Cricket Scotland: Matt Machan eyes major improvement
Batsman Matt Machan reckons Scotland need to raise their game by as much as 30% as they prepare for the World Cup in February.
"We're not playing our best cricket at the moment as a team," Machan told BBC Scotland.
"I still think there's about 20 to 30% that everyone could lift in their game, and that showed."
Sussex player Machan's knock of 86 was the highlight in a contest which, at times, seemed to be swinging in Scotland's favour after they had batted first and scored 216-9.
Ireland had looked in trouble at 105-5 and 143-6 before Niall O'Brien and John Mooney put them back on course for their eventual three-wicket victory.
"It's always pleasing to get some runs personally, which is nice," said Machan, who was born in Brighton to a Scottish mother.
"I've worked on a few technical things over the last three months and it's nice that they've paid off. But obviously it's bitterly disappointing to lose and not get a substantial partnership with anyone really throughout the order.
"Against Ireland we dropped a few chances and that's ultimately what cost us at the end of the day. These little one or two percenters are frustrating. But come the World Cup on 17 February, another 40 days away, we'll be ready."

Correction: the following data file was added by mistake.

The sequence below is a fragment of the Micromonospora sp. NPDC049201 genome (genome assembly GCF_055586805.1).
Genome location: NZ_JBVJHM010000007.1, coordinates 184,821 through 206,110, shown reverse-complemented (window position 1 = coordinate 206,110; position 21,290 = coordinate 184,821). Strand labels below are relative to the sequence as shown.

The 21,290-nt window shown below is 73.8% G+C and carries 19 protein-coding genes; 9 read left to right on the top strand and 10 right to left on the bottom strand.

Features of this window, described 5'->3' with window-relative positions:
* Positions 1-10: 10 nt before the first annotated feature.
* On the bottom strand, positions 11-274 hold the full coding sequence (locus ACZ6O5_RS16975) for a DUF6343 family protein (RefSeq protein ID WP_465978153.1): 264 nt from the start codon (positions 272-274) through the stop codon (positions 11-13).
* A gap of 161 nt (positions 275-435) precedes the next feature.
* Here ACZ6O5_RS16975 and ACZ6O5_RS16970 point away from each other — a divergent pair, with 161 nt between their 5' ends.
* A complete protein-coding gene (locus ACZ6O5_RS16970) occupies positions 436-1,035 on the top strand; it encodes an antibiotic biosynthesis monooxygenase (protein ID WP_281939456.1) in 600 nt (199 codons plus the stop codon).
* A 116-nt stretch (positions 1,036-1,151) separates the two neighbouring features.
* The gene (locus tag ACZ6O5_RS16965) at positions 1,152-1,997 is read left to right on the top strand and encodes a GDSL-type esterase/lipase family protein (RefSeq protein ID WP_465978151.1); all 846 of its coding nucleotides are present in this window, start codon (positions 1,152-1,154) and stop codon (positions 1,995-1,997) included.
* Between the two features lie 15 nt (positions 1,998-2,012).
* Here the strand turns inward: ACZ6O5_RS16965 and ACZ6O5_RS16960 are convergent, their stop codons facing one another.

|Remaining tri-series games|
|Afghanistan v Scotland, Abu Dhabi||Wednesday 14 January, 10:00 GMT|
|Afghanistan v Ireland, Dubai||Saturday 17 January, 06:00 GMT|
|Ireland v Scotland, Dubai||Monday 19 January, 03:30 GMT|
Scotland continue their triangular ODI warm-up series against Afghanistan in Abu Dhabi on Wednesday.
Machan, 23, sees it as an early chance to right the wrongs from their previous meeting.
"The games come pretty thick and fast now, which is probably a good thing," he said.
"People know what they did well and what they did wrong, so it's about putting that right on Wednesday. It's more of a mental switch than anything really.
"I just think it's doing the basics for longer. You know, holding line and length for as long as possible, taking our chances in the field and when you get in with the bat, taking it as deep as possible.
"It's as simple as that, really. You can try to look at all the intricate details but at the end of the day you need one more run than the opposition."